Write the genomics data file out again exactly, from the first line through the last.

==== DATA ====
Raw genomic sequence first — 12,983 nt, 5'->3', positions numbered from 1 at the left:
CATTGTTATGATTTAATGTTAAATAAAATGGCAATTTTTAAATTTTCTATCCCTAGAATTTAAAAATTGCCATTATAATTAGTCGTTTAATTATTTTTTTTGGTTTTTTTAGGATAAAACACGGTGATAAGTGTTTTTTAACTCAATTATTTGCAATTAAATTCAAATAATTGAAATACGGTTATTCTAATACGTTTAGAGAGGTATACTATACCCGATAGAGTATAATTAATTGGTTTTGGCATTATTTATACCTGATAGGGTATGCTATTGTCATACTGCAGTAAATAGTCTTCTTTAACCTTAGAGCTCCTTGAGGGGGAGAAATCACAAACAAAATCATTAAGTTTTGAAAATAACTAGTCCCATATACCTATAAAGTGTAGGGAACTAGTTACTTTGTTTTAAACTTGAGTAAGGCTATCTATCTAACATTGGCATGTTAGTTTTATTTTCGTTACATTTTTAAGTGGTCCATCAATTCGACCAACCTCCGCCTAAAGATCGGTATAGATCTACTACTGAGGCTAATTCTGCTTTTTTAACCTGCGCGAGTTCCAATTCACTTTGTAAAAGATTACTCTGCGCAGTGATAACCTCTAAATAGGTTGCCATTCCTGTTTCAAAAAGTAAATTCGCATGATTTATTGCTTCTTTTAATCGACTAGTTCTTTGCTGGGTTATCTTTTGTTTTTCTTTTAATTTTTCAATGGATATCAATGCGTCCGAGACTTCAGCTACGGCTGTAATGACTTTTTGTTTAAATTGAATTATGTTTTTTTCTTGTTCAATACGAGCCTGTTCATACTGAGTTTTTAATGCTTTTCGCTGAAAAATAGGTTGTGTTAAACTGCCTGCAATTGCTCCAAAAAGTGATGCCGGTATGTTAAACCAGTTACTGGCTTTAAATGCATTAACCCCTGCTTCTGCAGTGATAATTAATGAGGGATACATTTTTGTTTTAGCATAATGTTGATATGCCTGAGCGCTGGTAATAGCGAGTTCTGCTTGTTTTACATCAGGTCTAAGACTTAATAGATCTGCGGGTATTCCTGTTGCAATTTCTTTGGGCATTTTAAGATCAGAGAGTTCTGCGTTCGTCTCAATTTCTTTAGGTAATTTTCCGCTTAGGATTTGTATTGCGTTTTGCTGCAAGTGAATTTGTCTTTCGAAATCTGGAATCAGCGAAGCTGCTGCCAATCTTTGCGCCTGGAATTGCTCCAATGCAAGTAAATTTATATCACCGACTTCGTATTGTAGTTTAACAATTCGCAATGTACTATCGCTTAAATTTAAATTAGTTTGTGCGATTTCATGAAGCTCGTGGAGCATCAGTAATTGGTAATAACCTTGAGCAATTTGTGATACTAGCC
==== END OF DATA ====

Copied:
Raw genomic sequence first — 12,983 nt, 5'->3', positions numbered from 1 at the left:
CATTGTTATGATTTAATGTTAAATAAAATGGCAATTTTTAAATTTTCTATCCCTAGAATTTAAAAATTGCCATTATAATTAGTCGTTTAATTATTTTTTTTGGTTTTTTTAGGATAAAACACGGTGATAAGTGTTTTTTAACTCAATTATTTGCAATTAAATTCAAATAATTGAAATACGGTTATTCTAATACGTTTAGAGAGGTATACTATACCCGATAGAGTATAATTAATTGGTTTTGGCATTATTTATACCTGATAGGGTATGCTATTGTCATACTGCAGTAAATAGTCTTCTTTAACCTTAGAGCTCCTTGAGGGGGAGAAATCACAAACAAAATCATTAAGTTTTGAAAATAACTAGTCCCATATACCTATAAAGTGTAGGGAACTAGTTACTTTGTTTTAAACTTGAGTAAGGCTATCTATCTAACATTGGCATGTTAGTTTTATTTTCGTTACATTTTTAAGTGGTCCATCAATTCGACCAACCTCCGCCTAAAGATCGGTATAGATCTACTACTGAGGCTAATTCTGCTTTTTTAACCTGCGCGAGTTCCAATTCACTTTGTAAAAGATTACTCTGCGCAGTGATAACCTCTAAATAGGTTGCCATTCCTGTTTCAAAAAGTAAATTCGCATGATTTATTGCTTCTTTTAATCGACTAGTTCTTTGCTGGGTTATCTTTTGTTTTTCTTTTAATTTTTCAATGGATATCAATGCGTCCGAGACTTCAGCTACGGCTGTAATGACTTTTTGTTTAAATTGAATTATGTTTTTTTCTTGTTCAATACGAGCCTGTTCATACTGAGTTTTTAATGCTTTTCGCTGAAAAATAGGTTGTGTTAAACTGCCTGCAATTGCTCCAAAAAGTGATGCCGGTATGTTAAACCAGTTACTGGCTTTAAATGCATTAACCCCTGCTTCTGCAGTGATAATTAATGAGGGATACATTTTTGTTTTAGCATAATGTTGATATGCCTGAGCGCTGGTAATAGCGAGTTCTGCTTGTTTTACATCAGGTCTAAGACTTAATAGATCTGCGGGTATTCCTGTTGCAATTTCTTTGGGCATTTTAAGATCAGAGAGTTCTGCGTTCGTCTCAATTTCTTTAGGTAATTTTCCGCTTAGGATTTGTATTGCGTTTTGCTGCAAGTGAATTTGTCTTTCGAAATCTGGAATCAGCGAAGCTGCTGCCAATCTTTGCGCCTGGAATTGCTCCAATGCAAGTAAATTTATATCACCGACTTCGTATTGTAGTTTAACAATTCGCAATGTACTATCGCTTAAATTTAAATTAGTTTGTGCGATTTCATGAAGCTCGTGGAGCATCAGTAATTGGTAATAACCTTGAGCAATTTGTGATACTAGCC